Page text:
Mar 10, 2016
Hugo Boss to review store growth, close some China outlets
Mar 10, 2016
Germany German fashion house Hugo Boss is closing outlets in China and will review its global store network as it tries to revive its fortunes following the departure of its chief executive last month after a profit warning.
Like other upmarket fashion retailers, Hugo Boss has been hit by a slowdown in luxury spending, particularly in China.
In a strategy shift last November the German label known for its smart men's suits said it would restrict new store openings to top global locations as it worked to expand online sales.
On Thursday, it said it was going further. It will close around 20 of its 145 stores in greater China and make extensive renovations to others there. After a review of its entire store estate, it could close more outlets elsewhere and will open fewer than 20 stores worldwide, down from a net 72 last year.
That marks a turnaround from a few years ago when the fashion house went on a global expansion drive after being bought in 2007 by private equity firm Permira. Under now departed Chief Executive Claus-Dietrich Lahrs, it was opening more than 100 stores a year, driving rapid growth in both sales and its share price.
The slowdown in China's economy and a clampdown on conspicuous consumption there has since hit luxury brands hard. However, Hugo Boss said that price cuts it made recently in China to bring them closer to European levels had boosted demand in recent weeks.
It slashed prices for its spring collection by 20 percent in China, with another 10 percent due in the second half, Finance Chief Mark Langer told a news conference. A suit that costs 500 euros in Germany still costs 900 euros in China though, he said.
The company also said it plans to expand its digital activities and bring the running of its online business in Europe in-house in May to better coordinate with its stores.
Hugo Boss used to sell most of its range wholesale to outlets like department stores, but now makes more than 60 percent of sales from its own retail business.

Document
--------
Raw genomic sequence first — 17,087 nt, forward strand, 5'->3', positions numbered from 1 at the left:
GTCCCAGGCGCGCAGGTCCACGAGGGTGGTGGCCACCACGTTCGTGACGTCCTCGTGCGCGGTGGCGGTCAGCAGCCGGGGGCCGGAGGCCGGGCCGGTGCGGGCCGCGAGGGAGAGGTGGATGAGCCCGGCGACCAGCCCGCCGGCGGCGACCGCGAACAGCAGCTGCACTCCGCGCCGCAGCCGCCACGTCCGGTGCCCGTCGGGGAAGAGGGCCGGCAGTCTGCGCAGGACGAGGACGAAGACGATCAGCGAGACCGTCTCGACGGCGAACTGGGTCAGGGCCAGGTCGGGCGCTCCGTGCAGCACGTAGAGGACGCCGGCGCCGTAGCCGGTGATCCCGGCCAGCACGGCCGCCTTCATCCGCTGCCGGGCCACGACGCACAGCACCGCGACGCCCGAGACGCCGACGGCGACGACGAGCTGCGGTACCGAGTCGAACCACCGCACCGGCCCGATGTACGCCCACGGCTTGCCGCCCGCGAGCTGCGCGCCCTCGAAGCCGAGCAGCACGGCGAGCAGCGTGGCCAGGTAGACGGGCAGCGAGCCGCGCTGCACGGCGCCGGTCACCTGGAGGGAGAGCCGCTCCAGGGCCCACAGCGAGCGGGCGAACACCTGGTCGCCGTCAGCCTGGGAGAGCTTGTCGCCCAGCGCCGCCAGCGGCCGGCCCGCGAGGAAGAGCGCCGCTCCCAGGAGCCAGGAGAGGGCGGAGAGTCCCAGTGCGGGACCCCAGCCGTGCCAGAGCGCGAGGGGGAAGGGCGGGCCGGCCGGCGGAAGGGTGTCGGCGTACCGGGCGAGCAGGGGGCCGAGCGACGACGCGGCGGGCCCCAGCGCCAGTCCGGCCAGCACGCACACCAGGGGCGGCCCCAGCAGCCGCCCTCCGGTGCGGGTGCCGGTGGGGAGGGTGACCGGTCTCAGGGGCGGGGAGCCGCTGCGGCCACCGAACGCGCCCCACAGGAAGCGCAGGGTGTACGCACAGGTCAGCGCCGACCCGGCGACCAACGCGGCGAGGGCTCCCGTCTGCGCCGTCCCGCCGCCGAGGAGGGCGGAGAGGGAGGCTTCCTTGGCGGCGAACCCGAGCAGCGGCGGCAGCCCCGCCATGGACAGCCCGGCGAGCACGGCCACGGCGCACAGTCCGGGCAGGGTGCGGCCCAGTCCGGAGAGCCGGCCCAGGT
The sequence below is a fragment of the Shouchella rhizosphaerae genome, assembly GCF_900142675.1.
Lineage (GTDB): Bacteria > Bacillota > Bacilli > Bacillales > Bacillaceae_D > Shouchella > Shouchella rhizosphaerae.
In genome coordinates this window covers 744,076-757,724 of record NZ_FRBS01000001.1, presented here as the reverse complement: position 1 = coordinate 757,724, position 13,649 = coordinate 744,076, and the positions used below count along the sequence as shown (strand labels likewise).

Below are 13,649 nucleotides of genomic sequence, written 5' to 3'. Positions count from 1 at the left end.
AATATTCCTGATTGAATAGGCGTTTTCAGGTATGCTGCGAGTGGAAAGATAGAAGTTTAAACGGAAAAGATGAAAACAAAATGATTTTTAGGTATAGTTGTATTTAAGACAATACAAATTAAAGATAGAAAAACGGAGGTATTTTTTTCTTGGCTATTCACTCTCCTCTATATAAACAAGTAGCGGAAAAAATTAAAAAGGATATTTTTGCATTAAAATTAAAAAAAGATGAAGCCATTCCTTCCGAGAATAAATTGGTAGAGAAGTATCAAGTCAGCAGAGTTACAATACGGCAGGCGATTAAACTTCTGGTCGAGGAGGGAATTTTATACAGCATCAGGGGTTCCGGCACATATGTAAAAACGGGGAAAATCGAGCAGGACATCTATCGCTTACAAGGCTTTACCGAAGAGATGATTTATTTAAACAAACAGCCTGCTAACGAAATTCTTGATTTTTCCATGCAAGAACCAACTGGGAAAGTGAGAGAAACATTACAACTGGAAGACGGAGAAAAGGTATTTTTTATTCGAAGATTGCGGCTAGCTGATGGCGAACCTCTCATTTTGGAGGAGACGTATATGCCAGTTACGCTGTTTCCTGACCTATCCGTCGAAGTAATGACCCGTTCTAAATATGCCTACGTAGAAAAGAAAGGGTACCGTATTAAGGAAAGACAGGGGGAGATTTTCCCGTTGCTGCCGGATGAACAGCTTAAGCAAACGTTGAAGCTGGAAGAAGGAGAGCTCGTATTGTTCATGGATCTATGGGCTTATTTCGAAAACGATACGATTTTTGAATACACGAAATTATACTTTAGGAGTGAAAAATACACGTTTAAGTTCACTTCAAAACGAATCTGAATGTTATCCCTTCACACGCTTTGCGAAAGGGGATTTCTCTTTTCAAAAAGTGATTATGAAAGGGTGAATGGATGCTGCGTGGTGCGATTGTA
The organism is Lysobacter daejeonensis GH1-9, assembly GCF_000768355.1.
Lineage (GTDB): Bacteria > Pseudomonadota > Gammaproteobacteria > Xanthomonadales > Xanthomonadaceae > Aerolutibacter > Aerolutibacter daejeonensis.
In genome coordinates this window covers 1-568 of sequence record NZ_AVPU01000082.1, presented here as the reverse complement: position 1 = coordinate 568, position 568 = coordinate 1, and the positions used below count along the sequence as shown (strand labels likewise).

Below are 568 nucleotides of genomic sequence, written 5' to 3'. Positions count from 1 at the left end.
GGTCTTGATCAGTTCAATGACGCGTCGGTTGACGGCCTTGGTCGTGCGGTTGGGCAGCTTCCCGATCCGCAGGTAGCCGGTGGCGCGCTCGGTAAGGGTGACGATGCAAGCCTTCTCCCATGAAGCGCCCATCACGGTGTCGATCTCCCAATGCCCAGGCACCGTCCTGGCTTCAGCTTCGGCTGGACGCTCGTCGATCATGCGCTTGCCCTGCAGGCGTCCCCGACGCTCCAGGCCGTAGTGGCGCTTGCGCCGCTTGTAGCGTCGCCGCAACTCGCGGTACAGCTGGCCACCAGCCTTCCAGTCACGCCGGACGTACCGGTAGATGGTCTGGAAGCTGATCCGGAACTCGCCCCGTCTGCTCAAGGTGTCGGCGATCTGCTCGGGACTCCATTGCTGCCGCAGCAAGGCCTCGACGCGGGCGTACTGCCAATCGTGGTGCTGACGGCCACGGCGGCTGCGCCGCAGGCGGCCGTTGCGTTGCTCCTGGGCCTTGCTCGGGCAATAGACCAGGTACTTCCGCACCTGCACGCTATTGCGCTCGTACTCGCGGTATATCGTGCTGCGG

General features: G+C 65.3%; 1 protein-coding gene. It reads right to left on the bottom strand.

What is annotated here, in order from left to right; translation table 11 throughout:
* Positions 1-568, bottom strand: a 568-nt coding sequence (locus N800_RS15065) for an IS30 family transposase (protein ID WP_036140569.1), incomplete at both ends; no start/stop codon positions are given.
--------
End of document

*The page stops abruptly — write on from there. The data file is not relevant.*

Brands that sell from their own retail space can boost margins and maintain more control over how their garments are presented, but the strategy can leave them exposed in a downturn due to fixed rental and staff costs.
Total investment in 2016 would be below 200 million euros ($220 million), down from 220 million in 2015, but the company announced an unchanged dividend of 3.62 euros per share, helping send its shares up 3 percent by 1009 GMT (4:09 a.m. EST).
"Hugo Boss is still a healthy and growing company," Langer said.
Last month's profit warning sent Hugo Boss's share price tumbling, and the stock was still down 27 percent this year after Thursday's gain, trading at a big discount to rivals like LVMH and Burberry.
"We expect the dividend and free cash flow comments to be reassuring," said UBS analysts, after the company pledged to impose "rigorous" control of stock to ensure a rise in free cash flow.
Italy's Marzotto family is now the biggest shareholder in Hugo Boss after Permira gradually sold down its holding.
The company gave no update on the hunt for a successor to Lahrs, but said it had a long list of candidates.
Lahrs took the company more upmarket and also expanded into women's wear, a strategy Langer defended from criticism by some analysts, highlighting double-digit growth for its BOSS label for women in 2015.
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